French centrists opened their campaign, by proclaiming their allegiance to Europe. This is a risky venture, as euroscepticism is on the rise. EURACTIV France reports.
The UDI-MoDem alliance, between the Union of Democrats and Independents and the Democratic Movement, quickly hung their “Faites L’Europe” (Make Europe) posters on boards left over from last week’s local elections. “Make Europe, not War?” The campaign clearly starts with a contentious tone. The centrist alliance, rebranded “the Europeans”, is prepared to cross swords.
“We are the only legitimate candidates who are clear on Europe. Therefore, we are the only real opposition to the National Front. The debate will take place between us and them”, claimed MEP Marielle de Sarnez.
The alliance’s objective is clear: whilst the National Front campaigns against Europe, the centre will mobilise all those who defend it.
The MEP also says that “one day, we would like to see a President of Europe elected by universal suffrage. This is the best way to embody Europe, instead of having a president of the Commission, president of the Council, plus the rotating European presidency system… It all waters down responsibility.”
The UMP procrastinates
The question of Europe is dividing the UMP, whose list for the European elections is still being hotly debated. Disagreements are rife. Last week, Henri Guaino, the former advisor to Nicholas Sarkozy, confirmed on French television that he would not vote for the UMP Ile-de-France list.
Guaino, who voted against the Maastricht Treaty, will not vote for pro-Europeans Alain Lamassoure, and MEP Rachida Dati. Guaino claimed that “I will not vote for the embodiment of a political line contrary to my beliefs and the interests of my country.” The UMP is a divided party.
Similar tendencies can be seen in the French Parti Socialiste. The new Prime Minister, Manuel Valls, is not known for his pro-European views.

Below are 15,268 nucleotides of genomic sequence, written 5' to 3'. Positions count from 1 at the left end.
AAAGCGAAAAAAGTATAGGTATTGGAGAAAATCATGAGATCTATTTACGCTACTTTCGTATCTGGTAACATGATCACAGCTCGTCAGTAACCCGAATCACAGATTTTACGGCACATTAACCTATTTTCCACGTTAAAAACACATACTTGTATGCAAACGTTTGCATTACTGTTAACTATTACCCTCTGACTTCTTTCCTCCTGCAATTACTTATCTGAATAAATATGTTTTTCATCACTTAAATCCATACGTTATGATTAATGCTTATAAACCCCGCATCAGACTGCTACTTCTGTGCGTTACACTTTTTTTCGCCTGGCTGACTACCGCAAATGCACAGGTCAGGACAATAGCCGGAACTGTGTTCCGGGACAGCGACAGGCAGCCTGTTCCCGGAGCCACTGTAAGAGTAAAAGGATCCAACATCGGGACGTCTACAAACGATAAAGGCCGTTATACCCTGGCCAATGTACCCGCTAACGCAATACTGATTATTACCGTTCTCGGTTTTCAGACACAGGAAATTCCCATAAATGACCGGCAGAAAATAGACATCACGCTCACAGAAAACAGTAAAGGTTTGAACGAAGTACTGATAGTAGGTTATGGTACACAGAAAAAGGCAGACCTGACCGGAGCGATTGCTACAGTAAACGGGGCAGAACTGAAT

The centrist alliance admits that there have been disappointments with Europe. “There is a demand to renew the European political landscape, and this is normal, motivation for Europe has come to a standstill. We must reintroduce politics in Europe: France has a vision to defend, but she does not defend it.”
When asked about European federalism, Marielle de Sarnez rejected this term: “It is a complicated word. It does not have the same meaning in France as it does elsewhere. Our proposal is simple: Europe must be made better, and work towards a Eurozone government. Of course the election of a president by universal suffrage would have a huge impact.”
Ambitions for the European Parliament
Marielle de Sarnez believes that the Belgian Guy Verhofstadt would make an “excellent president”. However, the charismatic centrist leader has little chance of being elected. The UDI and MoDem alliance plan to sit in the next legislation with the centrist group Alliance of Liberals and Democrats for Europe (ADLE), as the UDI currently sit with the centre-right European People’s Party (EPP).
“Our group will play a crucial arbitrary role” claim the French centrists, who aim to secure 12% of votes in the European elections. According to the latest surveys, they are ranked fourth behind the UMP, the National Front, and the socialists.
At a European level, estimates place the ALDE at 8.26% of votes. With 62 MEPs out of the total of 751, the group could indeed play an arbitrating role between the Socialists & Democrats, and the EPP.
However the merging of the European centre-right and the centre-left, orchestrated by Martin Schulz, has not done enough. The rise of extremist movements, which might set a new record for the amount of far-right and far-left parliamentarians in the European Parliamant, could push the large parties to form a grand left-right coalition. In this case, the centre would be hardly audible.
The Lisbon Treaty led to changes in the European institutions, including the process for electing the leaders of the EU. In order to answer to the EU’s controversial democratic deficit, the European Council will track the results of the European elections, and elect the next president of the European Commission from the main political party elected to the European Parliament.
The French centre parties have been divided for a long time, and have to date mostly participated in centre-right governments. The UDI, formerly led by Jean-Louis Borloo, tends to lean to the right, whereas the MoDem of François Bayrou backs a more independent political line. Europe is their common denominator, which pushed the two parties to unite in order to propose common candidate lists for the European elections.
- 25 May2014: European elections in France